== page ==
In an interview with Anadolu Agency in the provincial capital Lahore, Khawaja Salman Rafique, health minister for Punjab -- the country’s most populous province with over 90 million people --, said Pakistan deeply appreciates Turkey’s assistance in the health sector but it now looks to expand cooperation in this key area further.

“Turkey is already assisting us in several health-related fields, especially in capacity building, hospital management, and modernization of health sector. But much room is still vacant,” Rafique said.

He said health insurance is one area that Pakistan could learn a lot from Turkey. The health insurance rate is estimated at over 99 percent in Turkey, whereas it is just above 32 percent in Pakistan.

He said Pakistan is going to expand its health insurance card scheme in Punjab with the assistance of Turkey.

“Pakistan has recently launched a health insurance scheme for the low income bracket population initially. In Punjab, this scheme has initially been introduced in four districts. We are going to expand this scheme to other districts with the help of Turkish Health Ministry, which has been in constant touch with us,” he said.

“We are developing a comprehensive framework to introduce a viable health insurance system in the province with the help of Turkish consultants,” he added.

He said that some Turkish investors were also looking into manufacturing of plastic products used in the health sector.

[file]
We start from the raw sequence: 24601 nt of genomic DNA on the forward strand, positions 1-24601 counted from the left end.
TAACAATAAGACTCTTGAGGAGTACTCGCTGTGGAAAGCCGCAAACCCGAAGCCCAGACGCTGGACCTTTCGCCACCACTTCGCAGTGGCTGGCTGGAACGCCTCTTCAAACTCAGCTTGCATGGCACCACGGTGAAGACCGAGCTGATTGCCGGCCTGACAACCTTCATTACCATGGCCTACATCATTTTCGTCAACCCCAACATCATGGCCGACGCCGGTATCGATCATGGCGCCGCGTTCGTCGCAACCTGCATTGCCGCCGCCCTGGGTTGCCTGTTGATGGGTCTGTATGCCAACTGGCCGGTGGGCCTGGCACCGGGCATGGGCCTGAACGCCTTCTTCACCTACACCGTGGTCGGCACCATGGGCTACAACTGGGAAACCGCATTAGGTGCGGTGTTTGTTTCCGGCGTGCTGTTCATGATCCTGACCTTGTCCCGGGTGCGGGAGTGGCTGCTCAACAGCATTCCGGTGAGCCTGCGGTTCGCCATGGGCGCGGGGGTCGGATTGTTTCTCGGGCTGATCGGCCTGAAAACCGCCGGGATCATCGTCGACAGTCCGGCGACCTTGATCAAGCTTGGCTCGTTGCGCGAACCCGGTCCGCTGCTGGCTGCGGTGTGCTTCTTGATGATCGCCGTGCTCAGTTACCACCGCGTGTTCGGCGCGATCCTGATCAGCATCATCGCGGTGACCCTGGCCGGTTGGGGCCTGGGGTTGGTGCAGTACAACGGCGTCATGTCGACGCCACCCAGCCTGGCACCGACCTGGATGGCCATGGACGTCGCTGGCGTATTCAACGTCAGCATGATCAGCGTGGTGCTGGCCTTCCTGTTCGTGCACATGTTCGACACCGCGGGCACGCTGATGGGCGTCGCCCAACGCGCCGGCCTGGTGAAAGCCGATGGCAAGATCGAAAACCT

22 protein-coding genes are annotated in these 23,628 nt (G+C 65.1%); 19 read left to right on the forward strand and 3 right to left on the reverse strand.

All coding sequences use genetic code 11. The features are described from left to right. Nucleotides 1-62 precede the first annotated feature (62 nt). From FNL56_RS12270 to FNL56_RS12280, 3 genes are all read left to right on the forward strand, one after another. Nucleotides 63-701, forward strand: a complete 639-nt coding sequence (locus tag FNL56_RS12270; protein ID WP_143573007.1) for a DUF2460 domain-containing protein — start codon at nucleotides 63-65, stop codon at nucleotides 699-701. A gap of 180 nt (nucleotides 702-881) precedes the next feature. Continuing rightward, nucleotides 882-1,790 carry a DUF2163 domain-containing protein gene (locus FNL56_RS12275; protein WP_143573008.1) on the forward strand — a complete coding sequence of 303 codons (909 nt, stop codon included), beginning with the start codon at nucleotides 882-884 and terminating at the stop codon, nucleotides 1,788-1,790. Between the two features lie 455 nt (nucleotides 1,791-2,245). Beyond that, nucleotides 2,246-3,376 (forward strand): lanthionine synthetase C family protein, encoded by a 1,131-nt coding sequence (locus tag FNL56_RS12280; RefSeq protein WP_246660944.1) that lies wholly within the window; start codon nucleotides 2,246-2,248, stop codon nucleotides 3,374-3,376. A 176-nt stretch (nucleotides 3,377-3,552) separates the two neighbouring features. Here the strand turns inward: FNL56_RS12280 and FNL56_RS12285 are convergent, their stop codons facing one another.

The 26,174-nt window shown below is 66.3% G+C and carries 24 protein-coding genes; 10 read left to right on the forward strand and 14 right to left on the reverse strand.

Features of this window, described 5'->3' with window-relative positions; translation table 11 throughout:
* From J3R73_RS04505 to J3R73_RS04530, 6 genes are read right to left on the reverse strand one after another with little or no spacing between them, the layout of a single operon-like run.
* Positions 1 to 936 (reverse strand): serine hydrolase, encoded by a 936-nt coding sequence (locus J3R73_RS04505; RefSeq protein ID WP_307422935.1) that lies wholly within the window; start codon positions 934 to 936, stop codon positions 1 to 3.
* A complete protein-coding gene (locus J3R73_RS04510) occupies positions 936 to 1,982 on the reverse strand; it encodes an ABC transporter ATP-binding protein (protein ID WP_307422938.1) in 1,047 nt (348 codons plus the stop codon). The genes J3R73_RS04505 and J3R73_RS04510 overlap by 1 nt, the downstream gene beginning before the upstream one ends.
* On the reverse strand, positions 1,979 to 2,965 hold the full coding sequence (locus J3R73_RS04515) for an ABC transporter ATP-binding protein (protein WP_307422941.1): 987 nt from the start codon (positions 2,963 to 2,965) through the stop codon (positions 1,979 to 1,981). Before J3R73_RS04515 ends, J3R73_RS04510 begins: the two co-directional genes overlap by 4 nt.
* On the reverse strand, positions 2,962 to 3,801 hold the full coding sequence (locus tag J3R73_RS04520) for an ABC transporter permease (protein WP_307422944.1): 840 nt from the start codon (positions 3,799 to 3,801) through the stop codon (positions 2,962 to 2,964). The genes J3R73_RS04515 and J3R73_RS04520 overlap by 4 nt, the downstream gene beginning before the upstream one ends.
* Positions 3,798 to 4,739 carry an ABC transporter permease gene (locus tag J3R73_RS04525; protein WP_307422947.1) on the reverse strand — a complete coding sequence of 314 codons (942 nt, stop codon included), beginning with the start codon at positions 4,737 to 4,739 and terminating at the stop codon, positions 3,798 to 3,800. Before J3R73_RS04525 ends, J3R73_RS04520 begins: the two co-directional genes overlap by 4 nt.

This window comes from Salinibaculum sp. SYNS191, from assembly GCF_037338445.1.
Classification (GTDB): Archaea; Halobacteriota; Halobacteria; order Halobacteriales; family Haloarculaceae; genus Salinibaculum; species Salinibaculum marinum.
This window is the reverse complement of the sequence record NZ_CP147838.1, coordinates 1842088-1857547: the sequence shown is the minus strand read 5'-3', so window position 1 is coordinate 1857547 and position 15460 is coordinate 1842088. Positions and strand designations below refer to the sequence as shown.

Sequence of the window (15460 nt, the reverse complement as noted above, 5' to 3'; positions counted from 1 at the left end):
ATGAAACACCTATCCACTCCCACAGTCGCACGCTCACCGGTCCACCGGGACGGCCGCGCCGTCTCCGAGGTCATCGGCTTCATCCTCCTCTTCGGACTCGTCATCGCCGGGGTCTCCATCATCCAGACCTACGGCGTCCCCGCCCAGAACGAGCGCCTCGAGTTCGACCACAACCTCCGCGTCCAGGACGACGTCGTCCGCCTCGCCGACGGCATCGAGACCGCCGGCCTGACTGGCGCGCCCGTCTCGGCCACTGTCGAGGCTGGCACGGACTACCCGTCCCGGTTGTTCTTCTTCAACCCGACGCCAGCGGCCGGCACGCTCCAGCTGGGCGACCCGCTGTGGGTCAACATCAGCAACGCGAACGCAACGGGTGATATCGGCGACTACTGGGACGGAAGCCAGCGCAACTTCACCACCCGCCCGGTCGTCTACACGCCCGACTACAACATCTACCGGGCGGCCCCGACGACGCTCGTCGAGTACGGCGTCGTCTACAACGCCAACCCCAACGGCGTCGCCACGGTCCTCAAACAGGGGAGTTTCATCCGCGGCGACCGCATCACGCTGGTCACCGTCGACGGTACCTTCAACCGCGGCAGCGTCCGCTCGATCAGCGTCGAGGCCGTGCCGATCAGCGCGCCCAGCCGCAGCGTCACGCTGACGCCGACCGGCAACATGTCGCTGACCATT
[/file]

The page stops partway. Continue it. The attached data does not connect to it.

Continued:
A delegation of Turkish investors is currently visiting Pakistan to find out the feasibility for building a plastic instruments manufacturing plant in Punjab, Rafique said.

The provincial minister also spoke about the scope of expanding cooperation in the media tourism sector.

Training of doctors, nurses

“We have sent over 120 doctors, health managers and paramedics to Turkey to acquire latest training and skills in different fields of health, especially family medicines [refers to medicine for common ailments such as seasonal flu etc.], and hospital management in last six months.

“We are going to increase these numbers in coming months as the doctors and nurses trained by Turkish trainers have made a significant difference,” he added.

This training of personnel would also encourage Pakistanis to take advantage of better medical facilities in Turkey instead of them going all the way to the U.S. and Europe.

He said Turkish consultants were also guiding Pakistani doctors and paramedics on how to improve their outpatient departments, laboratories and medical tests at the grass roots level.

Rafique said the provincial government recently introduced emergency motorbike service in the province, which was an idea floated by the Turkish Health Ministry.

“On the special directives of Punjab Chief Minister Shehbaz Sharif, we have ordered the procurement of 800 motorbikes, which will be used to provide quick first aid and emergency services to the patients across the province. These number will be further increased next year,” he added.

The Turkish Health Ministry is also assisting the Punjab government in the renovation of Jinnah Hospital -- the largest public sector hospital in Lahore, he added.

Also, he said, the Punjab government is setting up a drug testing laboratory in Punjab's Multan city with the help of Turkish ministry to improve the quality of medicines.

“Drug testing is very important in present day health system, which needs a third-party attestation. We are working with Turkey in this field as well, and the Turkish government has offered us to conduct 300 drug tests for free every year,” he said.

He invited Turkish investors to explore manufacturing of medicines in Pakistan and promised that his provincial government would facilitate them in every way.

Anadolu Agency